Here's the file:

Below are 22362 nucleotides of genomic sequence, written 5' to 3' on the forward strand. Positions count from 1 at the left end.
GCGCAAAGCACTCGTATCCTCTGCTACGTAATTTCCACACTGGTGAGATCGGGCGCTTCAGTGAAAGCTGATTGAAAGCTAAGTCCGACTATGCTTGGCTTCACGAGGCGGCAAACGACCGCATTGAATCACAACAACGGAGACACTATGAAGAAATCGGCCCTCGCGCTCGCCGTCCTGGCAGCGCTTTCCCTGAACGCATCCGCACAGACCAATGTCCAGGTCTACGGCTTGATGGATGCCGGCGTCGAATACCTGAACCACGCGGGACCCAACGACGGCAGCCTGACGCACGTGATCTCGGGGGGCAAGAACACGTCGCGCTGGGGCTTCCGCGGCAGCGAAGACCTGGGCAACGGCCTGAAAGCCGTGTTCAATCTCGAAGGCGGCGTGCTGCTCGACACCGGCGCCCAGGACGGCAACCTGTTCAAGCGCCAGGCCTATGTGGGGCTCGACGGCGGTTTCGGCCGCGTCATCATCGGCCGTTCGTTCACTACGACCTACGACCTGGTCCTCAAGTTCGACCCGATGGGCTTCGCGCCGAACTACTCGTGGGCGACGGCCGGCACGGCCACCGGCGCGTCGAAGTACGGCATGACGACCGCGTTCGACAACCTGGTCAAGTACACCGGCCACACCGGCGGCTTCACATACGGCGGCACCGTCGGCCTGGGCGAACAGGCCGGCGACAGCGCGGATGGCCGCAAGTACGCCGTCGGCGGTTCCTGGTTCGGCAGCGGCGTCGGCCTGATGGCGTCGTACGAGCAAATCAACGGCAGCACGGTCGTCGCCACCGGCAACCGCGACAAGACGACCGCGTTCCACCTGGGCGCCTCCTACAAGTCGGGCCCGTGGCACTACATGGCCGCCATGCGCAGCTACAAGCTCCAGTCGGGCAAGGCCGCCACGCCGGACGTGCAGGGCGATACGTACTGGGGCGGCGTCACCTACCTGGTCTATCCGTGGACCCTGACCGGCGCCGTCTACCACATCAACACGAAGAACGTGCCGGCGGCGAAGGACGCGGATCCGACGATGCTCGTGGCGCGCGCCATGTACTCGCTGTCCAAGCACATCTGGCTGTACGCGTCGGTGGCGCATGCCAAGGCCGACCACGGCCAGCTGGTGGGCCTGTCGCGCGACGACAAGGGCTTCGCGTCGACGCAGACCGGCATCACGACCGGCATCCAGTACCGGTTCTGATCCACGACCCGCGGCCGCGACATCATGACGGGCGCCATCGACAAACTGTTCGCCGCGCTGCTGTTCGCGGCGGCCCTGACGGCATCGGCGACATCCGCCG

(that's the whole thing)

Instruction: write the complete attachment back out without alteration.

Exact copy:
Below are 22362 nucleotides of genomic sequence, written 5' to 3' on the forward strand. Positions count from 1 at the left end.
GCGCAAAGCACTCGTATCCTCTGCTACGTAATTTCCACACTGGTGAGATCGGGCGCTTCAGTGAAAGCTGATTGAAAGCTAAGTCCGACTATGCTTGGCTTCACGAGGCGGCAAACGACCGCATTGAATCACAACAACGGAGACACTATGAAGAAATCGGCCCTCGCGCTCGCCGTCCTGGCAGCGCTTTCCCTGAACGCATCCGCACAGACCAATGTCCAGGTCTACGGCTTGATGGATGCCGGCGTCGAATACCTGAACCACGCGGGACCCAACGACGGCAGCCTGACGCACGTGATCTCGGGGGGCAAGAACACGTCGCGCTGGGGCTTCCGCGGCAGCGAAGACCTGGGCAACGGCCTGAAAGCCGTGTTCAATCTCGAAGGCGGCGTGCTGCTCGACACCGGCGCCCAGGACGGCAACCTGTTCAAGCGCCAGGCCTATGTGGGGCTCGACGGCGGTTTCGGCCGCGTCATCATCGGCCGTTCGTTCACTACGACCTACGACCTGGTCCTCAAGTTCGACCCGATGGGCTTCGCGCCGAACTACTCGTGGGCGACGGCCGGCACGGCCACCGGCGCGTCGAAGTACGGCATGACGACCGCGTTCGACAACCTGGTCAAGTACACCGGCCACACCGGCGGCTTCACATACGGCGGCACCGTCGGCCTGGGCGAACAGGCCGGCGACAGCGCGGATGGCCGCAAGTACGCCGTCGGCGGTTCCTGGTTCGGCAGCGGCGTCGGCCTGATGGCGTCGTACGAGCAAATCAACGGCAGCACGGTCGTCGCCACCGGCAACCGCGACAAGACGACCGCGTTCCACCTGGGCGCCTCCTACAAGTCGGGCCCGTGGCACTACATGGCCGCCATGCGCAGCTACAAGCTCCAGTCGGGCAAGGCCGCCACGCCGGACGTGCAGGGCGATACGTACTGGGGCGGCGTCACCTACCTGGTCTATCCGTGGACCCTGACCGGCGCCGTCTACCACATCAACACGAAGAACGTGCCGGCGGCGAAGGACGCGGATCCGACGATGCTCGTGGCGCGCGCCATGTACTCGCTGTCCAAGCACATCTGGCTGTACGCGTCGGTGGCGCATGCCAAGGCCGACCACGGCCAGCTGGTGGGCCTGTCGCGCGACGACAAGGGCTTCGCGTCGACGCAGACCGGCATCACGACCGGCATCCAGTACCGGTTCTGATCCACGACCCGCGGCCGCGACATCATGACGGGCGCCATCGACAAACTGTTCGCCGCGCTGCTGTTCGCGGCGGCCCTGACGGCATCGGCGACATCCGCCG